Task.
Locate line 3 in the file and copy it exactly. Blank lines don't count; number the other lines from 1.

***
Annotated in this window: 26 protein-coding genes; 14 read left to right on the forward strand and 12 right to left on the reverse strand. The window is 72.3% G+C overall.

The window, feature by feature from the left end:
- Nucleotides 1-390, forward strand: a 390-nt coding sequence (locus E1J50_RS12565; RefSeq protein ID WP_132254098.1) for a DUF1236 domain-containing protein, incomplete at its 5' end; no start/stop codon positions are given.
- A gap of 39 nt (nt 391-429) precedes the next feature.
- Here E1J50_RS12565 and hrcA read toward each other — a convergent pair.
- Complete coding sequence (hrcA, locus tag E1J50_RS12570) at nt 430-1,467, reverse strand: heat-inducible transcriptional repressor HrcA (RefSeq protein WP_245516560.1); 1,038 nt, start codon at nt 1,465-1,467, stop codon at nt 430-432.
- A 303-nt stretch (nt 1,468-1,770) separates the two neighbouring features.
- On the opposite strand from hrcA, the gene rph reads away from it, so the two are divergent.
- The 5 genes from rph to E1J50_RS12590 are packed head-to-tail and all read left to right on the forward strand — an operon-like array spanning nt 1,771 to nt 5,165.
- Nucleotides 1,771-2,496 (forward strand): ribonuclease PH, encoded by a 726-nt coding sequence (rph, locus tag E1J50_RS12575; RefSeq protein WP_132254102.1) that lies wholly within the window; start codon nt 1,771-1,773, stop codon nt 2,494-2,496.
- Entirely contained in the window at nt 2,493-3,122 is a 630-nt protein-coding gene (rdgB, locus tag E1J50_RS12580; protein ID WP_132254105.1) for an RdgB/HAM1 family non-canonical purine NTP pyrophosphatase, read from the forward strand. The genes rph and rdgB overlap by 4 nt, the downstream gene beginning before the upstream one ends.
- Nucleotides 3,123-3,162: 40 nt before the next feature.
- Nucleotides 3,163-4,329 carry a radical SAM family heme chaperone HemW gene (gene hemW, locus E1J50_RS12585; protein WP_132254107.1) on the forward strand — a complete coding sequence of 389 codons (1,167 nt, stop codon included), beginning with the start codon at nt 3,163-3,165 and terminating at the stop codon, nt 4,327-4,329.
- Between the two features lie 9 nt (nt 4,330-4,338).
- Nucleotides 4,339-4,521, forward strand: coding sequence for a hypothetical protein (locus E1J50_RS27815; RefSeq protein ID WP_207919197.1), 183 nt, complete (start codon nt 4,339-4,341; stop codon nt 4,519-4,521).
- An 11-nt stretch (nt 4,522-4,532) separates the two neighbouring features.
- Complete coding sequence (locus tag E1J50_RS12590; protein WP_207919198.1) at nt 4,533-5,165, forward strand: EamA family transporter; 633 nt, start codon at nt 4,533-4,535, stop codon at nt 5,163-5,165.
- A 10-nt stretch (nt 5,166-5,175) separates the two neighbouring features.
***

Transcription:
- Nucleotides 1-390, forward strand: a 390-nt coding sequence (locus E1J50_RS12565; RefSeq protein ID WP_132254098.1) for a DUF1236 domain-containing protein, incomplete at its 5' end; no start/stop codon positions are given.